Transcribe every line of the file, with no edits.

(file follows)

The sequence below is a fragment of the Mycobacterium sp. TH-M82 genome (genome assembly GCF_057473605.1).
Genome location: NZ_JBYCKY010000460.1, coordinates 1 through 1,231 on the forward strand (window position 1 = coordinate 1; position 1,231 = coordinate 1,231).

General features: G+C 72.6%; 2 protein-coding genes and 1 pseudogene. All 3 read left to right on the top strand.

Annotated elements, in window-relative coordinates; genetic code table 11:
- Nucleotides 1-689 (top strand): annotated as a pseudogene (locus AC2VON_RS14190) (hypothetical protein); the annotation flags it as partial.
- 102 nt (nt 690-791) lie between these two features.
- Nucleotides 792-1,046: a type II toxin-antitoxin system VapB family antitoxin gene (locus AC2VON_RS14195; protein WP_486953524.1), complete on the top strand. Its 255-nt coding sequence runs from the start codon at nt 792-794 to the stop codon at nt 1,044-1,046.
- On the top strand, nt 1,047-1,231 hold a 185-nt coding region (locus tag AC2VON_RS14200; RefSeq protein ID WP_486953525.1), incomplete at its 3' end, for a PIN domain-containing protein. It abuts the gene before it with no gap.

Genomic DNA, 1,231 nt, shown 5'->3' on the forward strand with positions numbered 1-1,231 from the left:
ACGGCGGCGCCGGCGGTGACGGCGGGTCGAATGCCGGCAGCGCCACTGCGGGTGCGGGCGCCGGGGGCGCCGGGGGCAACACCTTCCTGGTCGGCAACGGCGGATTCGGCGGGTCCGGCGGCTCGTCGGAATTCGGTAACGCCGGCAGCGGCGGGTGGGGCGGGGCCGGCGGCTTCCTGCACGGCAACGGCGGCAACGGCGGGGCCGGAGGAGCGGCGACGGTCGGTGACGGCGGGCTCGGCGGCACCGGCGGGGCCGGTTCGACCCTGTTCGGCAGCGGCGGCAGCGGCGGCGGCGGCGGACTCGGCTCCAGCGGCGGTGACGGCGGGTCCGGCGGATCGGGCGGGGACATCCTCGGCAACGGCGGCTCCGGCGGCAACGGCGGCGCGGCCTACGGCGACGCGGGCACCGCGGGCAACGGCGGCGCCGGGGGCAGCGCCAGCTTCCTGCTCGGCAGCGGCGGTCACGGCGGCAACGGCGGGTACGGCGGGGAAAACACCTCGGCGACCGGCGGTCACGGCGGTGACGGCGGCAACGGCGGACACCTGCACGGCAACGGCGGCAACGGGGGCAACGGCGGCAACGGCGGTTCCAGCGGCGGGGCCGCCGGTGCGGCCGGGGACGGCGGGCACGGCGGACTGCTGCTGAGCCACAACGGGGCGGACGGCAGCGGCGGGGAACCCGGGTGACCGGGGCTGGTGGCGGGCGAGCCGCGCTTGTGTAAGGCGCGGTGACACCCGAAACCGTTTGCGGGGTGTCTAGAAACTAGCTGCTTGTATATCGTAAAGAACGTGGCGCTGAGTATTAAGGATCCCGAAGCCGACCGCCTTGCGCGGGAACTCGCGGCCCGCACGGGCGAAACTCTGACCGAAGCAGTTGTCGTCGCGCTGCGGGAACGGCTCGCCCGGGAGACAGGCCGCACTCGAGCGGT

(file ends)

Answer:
The sequence below is a fragment of the Mycobacterium sp. TH-M82 genome (genome assembly GCF_057473605.1).
Genome location: NZ_JBYCKY010000460.1, coordinates 1 through 1,231 on the forward strand (window position 1 = coordinate 1; position 1,231 = coordinate 1,231).

General features: G+C 72.6%; 2 protein-coding genes and 1 pseudogene. All 3 read left to right on the top strand.

Annotated elements, in window-relative coordinates; genetic code table 11:
- Nucleotides 1-689 (top strand): annotated as a pseudogene (locus AC2VON_RS14190) (hypothetical protein); the annotation flags it as partial.
- 102 nt (nt 690-791) lie between these two features.
- Nucleotides 792-1,046: a type II toxin-antitoxin system VapB family antitoxin gene (locus AC2VON_RS14195; protein WP_486953524.1), complete on the top strand. Its 255-nt coding sequence runs from the start codon at nt 792-794 to the stop codon at nt 1,044-1,046.
- On the top strand, nt 1,047-1,231 hold a 185-nt coding region (locus tag AC2VON_RS14200; RefSeq protein ID WP_486953525.1), incomplete at its 3' end, for a PIN domain-containing protein. It abuts the gene before it with no gap.

Genomic DNA, 1,231 nt, shown 5'->3' on the forward strand with positions numbered 1-1,231 from the left:
ACGGCGGCGCCGGCGGTGACGGCGGGTCGAATGCCGGCAGCGCCACTGCGGGTGCGGGCGCCGGGGGCGCCGGGGGCAACACCTTCCTGGTCGGCAACGGCGGATTCGGCGGGTCCGGCGGCTCGTCGGAATTCGGTAACGCCGGCAGCGGCGGGTGGGGCGGGGCCGGCGGCTTCCTGCACGGCAACGGCGGCAACGGCGGGGCCGGAGGAGCGGCGACGGTCGGTGACGGCGGGCTCGGCGGCACCGGCGGGGCCGGTTCGACCCTGTTCGGCAGCGGCGGCAGCGGCGGCGGCGGCGGACTCGGCTCCAGCGGCGGTGACGGCGGGTCCGGCGGATCGGGCGGGGACATCCTCGGCAACGGCGGCTCCGGCGGCAACGGCGGCGCGGCCTACGGCGACGCGGGCACCGCGGGCAACGGCGGCGCCGGGGGCAGCGCCAGCTTCCTGCTCGGCAGCGGCGGTCACGGCGGCAACGGCGGGTACGGCGGGGAAAACACCTCGGCGACCGGCGGTCACGGCGGTGACGGCGGCAACGGCGGACACCTGCACGGCAACGGCGGCAACGGGGGCAACGGCGGCAACGGCGGTTCCAGCGGCGGGGCCGCCGGTGCGGCCGGGGACGGCGGGCACGGCGGACTGCTGCTGAGCCACAACGGGGCGGACGGCAGCGGCGGGGAACCCGGGTGACCGGGGCTGGTGGCGGGCGAGCCGCGCTTGTGTAAGGCGCGGTGACACCCGAAACCGTTTGCGGGGTGTCTAGAAACTAGCTGCTTGTATATCGTAAAGAACGTGGCGCTGAGTATTAAGGATCCCGAAGCCGACCGCCTTGCGCGGGAACTCGCGGCCCGCACGGGCGAAACTCTGACCGAAGCAGTTGTCGTCGCGCTGCGGGAACGGCTCGCCCGGGAGACAGGCCGCACTCGAGCGGT